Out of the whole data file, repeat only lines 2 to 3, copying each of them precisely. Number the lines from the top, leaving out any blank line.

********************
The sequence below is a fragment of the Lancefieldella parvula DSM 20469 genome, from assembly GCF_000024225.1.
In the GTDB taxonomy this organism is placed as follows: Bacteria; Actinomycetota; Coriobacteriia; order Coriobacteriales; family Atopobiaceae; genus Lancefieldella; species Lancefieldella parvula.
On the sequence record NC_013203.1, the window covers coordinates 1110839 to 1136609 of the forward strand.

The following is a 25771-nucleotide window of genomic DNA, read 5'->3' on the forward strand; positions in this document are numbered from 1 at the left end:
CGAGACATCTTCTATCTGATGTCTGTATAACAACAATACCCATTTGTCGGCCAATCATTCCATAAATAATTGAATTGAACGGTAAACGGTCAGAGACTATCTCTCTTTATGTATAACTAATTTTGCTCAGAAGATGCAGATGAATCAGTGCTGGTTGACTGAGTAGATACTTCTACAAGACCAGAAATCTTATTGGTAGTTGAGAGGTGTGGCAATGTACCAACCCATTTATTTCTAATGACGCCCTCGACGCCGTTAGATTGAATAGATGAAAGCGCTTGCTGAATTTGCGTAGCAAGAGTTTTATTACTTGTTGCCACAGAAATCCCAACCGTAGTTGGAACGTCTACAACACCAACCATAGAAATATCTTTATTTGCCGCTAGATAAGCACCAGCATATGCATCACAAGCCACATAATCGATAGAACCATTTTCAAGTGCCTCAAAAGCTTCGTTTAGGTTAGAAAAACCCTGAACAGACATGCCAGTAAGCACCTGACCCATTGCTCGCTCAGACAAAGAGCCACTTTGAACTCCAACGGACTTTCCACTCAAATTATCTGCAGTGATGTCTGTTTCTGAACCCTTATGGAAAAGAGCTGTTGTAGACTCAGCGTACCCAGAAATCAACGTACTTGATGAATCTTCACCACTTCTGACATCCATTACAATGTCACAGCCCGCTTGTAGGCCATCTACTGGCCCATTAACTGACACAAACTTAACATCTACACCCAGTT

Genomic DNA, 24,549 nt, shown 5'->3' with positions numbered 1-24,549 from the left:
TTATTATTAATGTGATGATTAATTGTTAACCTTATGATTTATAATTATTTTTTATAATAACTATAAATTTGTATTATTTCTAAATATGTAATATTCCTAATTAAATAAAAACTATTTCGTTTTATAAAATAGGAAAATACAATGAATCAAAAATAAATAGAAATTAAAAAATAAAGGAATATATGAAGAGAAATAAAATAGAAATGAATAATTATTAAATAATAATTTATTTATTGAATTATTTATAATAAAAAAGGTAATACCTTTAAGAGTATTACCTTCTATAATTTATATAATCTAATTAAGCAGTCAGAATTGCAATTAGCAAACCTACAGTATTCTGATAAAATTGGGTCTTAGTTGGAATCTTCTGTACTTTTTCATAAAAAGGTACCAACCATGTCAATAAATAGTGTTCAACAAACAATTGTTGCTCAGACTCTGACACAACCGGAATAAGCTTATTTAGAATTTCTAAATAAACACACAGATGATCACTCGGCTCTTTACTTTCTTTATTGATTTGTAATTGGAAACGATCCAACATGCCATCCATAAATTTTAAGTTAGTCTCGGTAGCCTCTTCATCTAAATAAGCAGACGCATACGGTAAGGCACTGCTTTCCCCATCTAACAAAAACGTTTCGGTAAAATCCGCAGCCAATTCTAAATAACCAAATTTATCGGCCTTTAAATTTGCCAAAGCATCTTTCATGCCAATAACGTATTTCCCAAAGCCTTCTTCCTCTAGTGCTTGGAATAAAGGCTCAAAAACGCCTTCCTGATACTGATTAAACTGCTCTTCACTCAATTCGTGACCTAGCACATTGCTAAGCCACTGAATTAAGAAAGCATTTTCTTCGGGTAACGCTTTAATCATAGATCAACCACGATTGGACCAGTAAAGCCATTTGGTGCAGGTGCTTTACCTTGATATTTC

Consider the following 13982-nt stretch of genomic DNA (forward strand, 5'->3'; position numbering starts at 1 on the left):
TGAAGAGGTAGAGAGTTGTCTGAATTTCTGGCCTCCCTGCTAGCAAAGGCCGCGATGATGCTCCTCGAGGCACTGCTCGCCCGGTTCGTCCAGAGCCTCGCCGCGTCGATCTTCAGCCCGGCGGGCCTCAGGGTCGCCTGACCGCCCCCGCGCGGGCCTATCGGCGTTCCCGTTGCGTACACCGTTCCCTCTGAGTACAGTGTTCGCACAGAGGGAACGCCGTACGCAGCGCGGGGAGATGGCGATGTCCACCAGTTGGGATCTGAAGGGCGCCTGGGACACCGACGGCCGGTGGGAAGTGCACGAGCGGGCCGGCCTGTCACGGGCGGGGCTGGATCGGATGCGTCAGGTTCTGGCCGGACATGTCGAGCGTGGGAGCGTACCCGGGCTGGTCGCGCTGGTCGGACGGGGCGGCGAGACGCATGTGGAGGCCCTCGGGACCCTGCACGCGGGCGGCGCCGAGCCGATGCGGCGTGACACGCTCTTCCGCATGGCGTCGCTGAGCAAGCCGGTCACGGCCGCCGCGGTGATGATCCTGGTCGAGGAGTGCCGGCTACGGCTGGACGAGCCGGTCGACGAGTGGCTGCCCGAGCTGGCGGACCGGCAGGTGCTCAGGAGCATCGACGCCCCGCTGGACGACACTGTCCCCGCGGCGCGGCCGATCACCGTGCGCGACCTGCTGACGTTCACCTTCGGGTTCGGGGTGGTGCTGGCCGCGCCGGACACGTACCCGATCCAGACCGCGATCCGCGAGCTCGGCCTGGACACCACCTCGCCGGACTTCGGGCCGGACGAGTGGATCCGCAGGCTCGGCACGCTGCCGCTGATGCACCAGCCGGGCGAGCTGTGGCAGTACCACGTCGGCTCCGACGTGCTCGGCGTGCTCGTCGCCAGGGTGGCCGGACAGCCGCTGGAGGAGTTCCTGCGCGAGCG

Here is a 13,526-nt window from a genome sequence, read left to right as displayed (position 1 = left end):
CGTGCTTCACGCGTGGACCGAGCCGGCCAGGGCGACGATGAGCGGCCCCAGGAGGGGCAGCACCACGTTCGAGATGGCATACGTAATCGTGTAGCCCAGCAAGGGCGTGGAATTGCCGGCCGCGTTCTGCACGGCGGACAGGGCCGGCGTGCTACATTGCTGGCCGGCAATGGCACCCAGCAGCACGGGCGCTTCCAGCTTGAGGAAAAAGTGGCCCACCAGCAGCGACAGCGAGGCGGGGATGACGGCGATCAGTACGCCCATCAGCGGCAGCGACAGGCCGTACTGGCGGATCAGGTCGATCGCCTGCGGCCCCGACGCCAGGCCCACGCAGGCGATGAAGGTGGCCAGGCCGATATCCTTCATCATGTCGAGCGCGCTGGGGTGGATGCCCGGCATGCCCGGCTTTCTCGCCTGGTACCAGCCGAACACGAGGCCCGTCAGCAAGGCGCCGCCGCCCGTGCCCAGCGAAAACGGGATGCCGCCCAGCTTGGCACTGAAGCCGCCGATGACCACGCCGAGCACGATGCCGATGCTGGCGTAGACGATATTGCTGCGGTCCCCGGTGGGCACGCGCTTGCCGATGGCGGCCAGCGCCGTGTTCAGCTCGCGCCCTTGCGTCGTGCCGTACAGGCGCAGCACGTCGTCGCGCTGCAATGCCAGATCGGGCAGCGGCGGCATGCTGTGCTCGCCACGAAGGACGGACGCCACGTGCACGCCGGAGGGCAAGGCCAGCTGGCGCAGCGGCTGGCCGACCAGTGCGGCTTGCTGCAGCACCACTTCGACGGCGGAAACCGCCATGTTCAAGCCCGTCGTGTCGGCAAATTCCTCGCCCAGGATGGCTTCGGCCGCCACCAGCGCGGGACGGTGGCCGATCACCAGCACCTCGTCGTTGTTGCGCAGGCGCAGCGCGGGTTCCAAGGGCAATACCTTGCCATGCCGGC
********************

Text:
In the GTDB taxonomy this organism is placed as follows: Bacteria; Actinomycetota; Coriobacteriia; order Coriobacteriales; family Atopobiaceae; genus Lancefieldella; species Lancefieldella parvula.
On the sequence record NC_013203.1, the window covers coordinates 1110839 to 1136609 of the forward strand.